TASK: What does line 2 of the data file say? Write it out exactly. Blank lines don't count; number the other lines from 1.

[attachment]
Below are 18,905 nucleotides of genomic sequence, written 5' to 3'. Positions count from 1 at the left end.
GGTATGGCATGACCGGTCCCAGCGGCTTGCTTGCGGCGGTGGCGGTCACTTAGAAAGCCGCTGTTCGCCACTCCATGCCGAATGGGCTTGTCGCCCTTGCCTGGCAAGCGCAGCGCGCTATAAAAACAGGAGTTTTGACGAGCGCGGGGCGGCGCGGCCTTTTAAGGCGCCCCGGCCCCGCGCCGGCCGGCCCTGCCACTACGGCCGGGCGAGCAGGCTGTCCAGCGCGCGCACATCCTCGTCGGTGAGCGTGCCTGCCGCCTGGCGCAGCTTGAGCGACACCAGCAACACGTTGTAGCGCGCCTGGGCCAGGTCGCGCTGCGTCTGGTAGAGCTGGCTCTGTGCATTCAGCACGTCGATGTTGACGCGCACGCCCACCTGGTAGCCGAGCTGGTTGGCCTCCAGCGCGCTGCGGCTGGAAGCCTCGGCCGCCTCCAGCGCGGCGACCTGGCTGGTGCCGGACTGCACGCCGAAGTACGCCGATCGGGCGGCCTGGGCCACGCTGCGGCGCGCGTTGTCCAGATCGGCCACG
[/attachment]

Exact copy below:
GGTATGGCATGACCGGTCCCAGCGGCTTGCTTGCGGCGGTGGCGGTCACTTAGAAAGCCGCTGTTCGCCACTCCATGCCGAATGGGCTTGTCGCCCTTGCCTGGCAAGCGCAGCGCGCTATAAAAACAGGAGTTTTGACGAGCGCGGGGCGGCGCGGCCTTTTAAGGCGCCCCGGCCCCGCGCCGGCCGGCCCTGCCACTACGGCCGGGCGAGCAGGCTGTCCAGCGCGCGCACATCCTCGTCGGTGAGCGTGCCTGCCGCCTGGCGCAGCTTGAGCGACACCAGCAACACGTTGTAGCGCGCCTGGGCCAGGTCGCGCTGCGTCTGGTAGAGCTGGCTCTGTGCATTCAGCACGTCGATGTTGACGCGCACGCCCACCTGGTAGCCGAGCTGGTTGGCCTCCAGCGCGCTGCGGCTGGAAGCCTCGGCCGCCTCCAGCGCGGCGACCTGGCTGGTGCCGGACTGCACGCCGAAGTACGCCGATCGGGCGGCCTGGGCCACGCTGCGGCGCGCGTTGTCCAGATCGGCCACG